A 3-2-1 Look: George Stubbs

321-logo-final

 

 

 

 

 

For this 3-2-1, we’ll look closely at George Stubbs’ painting “A Lion Attacking a Horse”. The piece is hanging in the Library Court on the Second Floor of the YCBA. Stubbs painted this in 1762.

cropped to image, recto, unframed

3 important observations about this painting:

  1. The animals’ bodies are incredibly detailed. The horse’s muscles and the lion’s claws are lifelike In order to best paint the lion and horse, he studied caged lions at the Tower of London, and observed horses in the English countryside.
  1. The painting captures movement. Stubbs shows motion through the horse’s wobbly back leg and wildly flailing hair and in the lion’s high tail ad sturdy posture.
  1. The subject of the piece is symbolic. Many paintings of lions attacking horses were created; many were made in ancient Rome, and Greece far before Stubb’s day. But in the 18th century, artists returned to the image. In fact, Stubbs made seventeen works on the subject.

2 major takeaways from this painting:

  1. The detail of the horse and lion’s bodies is based on values of the time. . During the time this painting was made, later called romantic period in Europe, artists became really focused on studying the details of the human body in order to capture its’ beauty. Stubbs used the same detail and care when painting the bodies of the horse and lion in this painting. In following this same technique that other artists used on humans, Stubbs makes us think about the differences between animals and men.
  1. Stubbs adds new meaning to this symbolic image of a horse attacking a lion. In Ancient Rome, the lion attacking the horse represented the Roman’s ferocity and domination. In other cultures, the horse’s demise represented the destruction of beauty. In this painting, and in his 16 others, Stubbs recreates an image from hundreds of years before in modern time. In doing so, he asked those viewing his piece to think about how 18th century society was similar or different from ancient society.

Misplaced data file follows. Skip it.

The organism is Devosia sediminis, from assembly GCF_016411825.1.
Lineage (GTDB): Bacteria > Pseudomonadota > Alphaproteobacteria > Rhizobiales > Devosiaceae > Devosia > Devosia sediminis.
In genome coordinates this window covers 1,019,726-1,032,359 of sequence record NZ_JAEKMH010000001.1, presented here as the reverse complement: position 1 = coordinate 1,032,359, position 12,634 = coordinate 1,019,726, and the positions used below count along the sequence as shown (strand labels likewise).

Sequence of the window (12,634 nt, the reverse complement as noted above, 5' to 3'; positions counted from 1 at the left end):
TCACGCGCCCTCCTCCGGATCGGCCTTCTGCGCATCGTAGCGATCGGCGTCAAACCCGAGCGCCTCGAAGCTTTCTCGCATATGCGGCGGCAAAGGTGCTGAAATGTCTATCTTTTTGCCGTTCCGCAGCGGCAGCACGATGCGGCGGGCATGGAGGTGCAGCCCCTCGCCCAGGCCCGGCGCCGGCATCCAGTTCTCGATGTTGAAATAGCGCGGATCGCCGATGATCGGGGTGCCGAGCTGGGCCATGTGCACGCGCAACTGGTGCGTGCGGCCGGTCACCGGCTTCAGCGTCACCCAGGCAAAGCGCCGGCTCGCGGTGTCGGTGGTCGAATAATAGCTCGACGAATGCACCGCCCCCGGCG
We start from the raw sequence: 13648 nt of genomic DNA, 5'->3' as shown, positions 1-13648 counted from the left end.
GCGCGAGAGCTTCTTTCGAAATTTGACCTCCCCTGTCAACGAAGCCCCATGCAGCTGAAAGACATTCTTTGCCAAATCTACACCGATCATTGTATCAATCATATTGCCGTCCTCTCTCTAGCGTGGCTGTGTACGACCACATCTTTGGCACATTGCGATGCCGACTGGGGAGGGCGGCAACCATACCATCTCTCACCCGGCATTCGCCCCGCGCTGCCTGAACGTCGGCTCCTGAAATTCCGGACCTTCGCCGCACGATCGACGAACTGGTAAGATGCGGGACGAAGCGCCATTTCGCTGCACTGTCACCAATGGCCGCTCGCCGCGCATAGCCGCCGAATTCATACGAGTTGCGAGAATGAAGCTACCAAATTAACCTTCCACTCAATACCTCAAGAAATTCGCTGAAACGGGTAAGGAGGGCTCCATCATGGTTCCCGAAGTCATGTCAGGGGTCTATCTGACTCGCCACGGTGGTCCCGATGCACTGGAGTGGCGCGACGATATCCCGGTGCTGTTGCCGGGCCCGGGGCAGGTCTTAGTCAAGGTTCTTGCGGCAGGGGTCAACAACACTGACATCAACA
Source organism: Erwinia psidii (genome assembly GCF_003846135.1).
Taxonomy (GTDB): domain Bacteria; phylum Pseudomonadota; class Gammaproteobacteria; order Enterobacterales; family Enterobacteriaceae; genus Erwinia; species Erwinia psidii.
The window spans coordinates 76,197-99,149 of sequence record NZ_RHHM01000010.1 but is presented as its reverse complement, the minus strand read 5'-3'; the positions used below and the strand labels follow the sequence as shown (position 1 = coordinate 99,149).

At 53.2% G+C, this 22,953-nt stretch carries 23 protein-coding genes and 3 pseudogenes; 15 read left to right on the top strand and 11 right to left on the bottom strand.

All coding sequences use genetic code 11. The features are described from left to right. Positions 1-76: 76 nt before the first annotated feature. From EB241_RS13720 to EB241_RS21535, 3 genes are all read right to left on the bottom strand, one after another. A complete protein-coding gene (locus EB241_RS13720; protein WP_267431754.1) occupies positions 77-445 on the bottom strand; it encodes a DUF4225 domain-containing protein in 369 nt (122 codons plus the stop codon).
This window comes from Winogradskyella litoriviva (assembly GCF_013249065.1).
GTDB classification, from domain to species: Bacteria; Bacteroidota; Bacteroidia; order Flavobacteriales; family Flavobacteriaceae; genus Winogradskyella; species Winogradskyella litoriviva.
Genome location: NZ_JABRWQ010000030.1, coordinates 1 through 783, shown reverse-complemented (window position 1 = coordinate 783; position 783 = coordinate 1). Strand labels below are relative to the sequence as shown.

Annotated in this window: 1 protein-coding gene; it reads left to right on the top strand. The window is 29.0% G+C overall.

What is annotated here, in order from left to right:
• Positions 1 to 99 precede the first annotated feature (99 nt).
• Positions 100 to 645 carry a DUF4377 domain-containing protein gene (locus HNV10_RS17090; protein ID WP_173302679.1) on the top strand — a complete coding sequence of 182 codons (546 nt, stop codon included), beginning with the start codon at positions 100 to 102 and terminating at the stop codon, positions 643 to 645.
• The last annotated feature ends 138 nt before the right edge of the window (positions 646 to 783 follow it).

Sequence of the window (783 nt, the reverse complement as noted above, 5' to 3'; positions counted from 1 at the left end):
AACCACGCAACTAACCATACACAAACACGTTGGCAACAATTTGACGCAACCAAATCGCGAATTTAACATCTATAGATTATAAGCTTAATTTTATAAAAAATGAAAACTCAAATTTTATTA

1 activity to engage students:

  1. Two- Color Sketch: students will understand the struggle between ferocity and beauty by sketching the animals’ movements in this painting.
    • Materials: One piece of paper and two different colored pencils per student, hard surfaces.
    • Instructions:
      1. First, briefly introduce the painting, naming the artist, time period, and the significance of the imagery (depending on age of students, choose to explain that the lion represents ferocity and the horse represents the fall of beauty).
      2. Second, have students assign each animal a pencil color.
      3. Then, have students sketch each animal using only the color they assigned to it. While drawing, they should focus on shape and movement of the animals. Spend about 8 minutes.
      4. Once they finish their sketches, have them compare with a partner. Each pair should discuss how they drew the movement of the animals and how these movements characterized the animals as fierce or beautiful.
      5. Lastly, discuss student work as a group.
    • Discussion Questions: What do the lion and horse represent and how do we know? Why did you assign the colors you did to the lion and horse? Why would Stubbs have wanted to remind his audience of this image that was used so long before his time?

 

Leave a Reply

Your email address will not be published.